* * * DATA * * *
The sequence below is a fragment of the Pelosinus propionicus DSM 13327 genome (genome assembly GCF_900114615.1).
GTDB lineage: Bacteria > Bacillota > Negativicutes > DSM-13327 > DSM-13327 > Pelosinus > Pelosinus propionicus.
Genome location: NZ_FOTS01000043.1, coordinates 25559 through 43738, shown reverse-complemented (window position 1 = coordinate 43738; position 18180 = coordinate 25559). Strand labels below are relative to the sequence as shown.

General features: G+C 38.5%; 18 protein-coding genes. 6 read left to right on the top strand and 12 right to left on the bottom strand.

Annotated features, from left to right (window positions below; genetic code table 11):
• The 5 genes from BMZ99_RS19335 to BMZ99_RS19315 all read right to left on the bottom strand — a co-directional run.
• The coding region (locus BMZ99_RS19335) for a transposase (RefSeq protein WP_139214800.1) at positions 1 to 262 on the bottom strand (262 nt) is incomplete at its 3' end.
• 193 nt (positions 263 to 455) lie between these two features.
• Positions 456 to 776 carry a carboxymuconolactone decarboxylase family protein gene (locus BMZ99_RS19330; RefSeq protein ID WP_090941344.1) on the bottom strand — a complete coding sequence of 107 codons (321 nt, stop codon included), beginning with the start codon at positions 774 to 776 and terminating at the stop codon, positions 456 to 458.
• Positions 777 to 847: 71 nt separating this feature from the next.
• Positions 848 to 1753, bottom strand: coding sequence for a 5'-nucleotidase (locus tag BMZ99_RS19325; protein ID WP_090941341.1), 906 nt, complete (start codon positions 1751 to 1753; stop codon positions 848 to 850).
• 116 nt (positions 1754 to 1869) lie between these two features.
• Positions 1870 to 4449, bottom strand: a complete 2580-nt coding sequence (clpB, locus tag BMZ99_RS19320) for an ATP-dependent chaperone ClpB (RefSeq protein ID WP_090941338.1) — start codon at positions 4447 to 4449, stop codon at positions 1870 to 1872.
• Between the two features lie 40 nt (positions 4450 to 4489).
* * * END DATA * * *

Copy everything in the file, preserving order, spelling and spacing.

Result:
The sequence below is a fragment of the Pelosinus propionicus DSM 13327 genome (genome assembly GCF_900114615.1).
GTDB lineage: Bacteria > Bacillota > Negativicutes > DSM-13327 > DSM-13327 > Pelosinus > Pelosinus propionicus.
Genome location: NZ_FOTS01000043.1, coordinates 25559 through 43738, shown reverse-complemented (window position 1 = coordinate 43738; position 18180 = coordinate 25559). Strand labels below are relative to the sequence as shown.

General features: G+C 38.5%; 18 protein-coding genes. 6 read left to right on the top strand and 12 right to left on the bottom strand.

Annotated features, from left to right (window positions below; genetic code table 11):
• The 5 genes from BMZ99_RS19335 to BMZ99_RS19315 all read right to left on the bottom strand — a co-directional run.
• The coding region (locus BMZ99_RS19335) for a transposase (RefSeq protein WP_139214800.1) at positions 1 to 262 on the bottom strand (262 nt) is incomplete at its 3' end.
• 193 nt (positions 263 to 455) lie between these two features.
• Positions 456 to 776 carry a carboxymuconolactone decarboxylase family protein gene (locus BMZ99_RS19330; RefSeq protein ID WP_090941344.1) on the bottom strand — a complete coding sequence of 107 codons (321 nt, stop codon included), beginning with the start codon at positions 774 to 776 and terminating at the stop codon, positions 456 to 458.
• Positions 777 to 847: 71 nt separating this feature from the next.
• Positions 848 to 1753, bottom strand: coding sequence for a 5'-nucleotidase (locus tag BMZ99_RS19325; protein ID WP_090941341.1), 906 nt, complete (start codon positions 1751 to 1753; stop codon positions 848 to 850).
• 116 nt (positions 1754 to 1869) lie between these two features.
• Positions 1870 to 4449, bottom strand: a complete 2580-nt coding sequence (clpB, locus tag BMZ99_RS19320) for an ATP-dependent chaperone ClpB (RefSeq protein ID WP_090941338.1) — start codon at positions 4447 to 4449, stop codon at positions 1870 to 1872.
• Between the two features lie 40 nt (positions 4450 to 4489).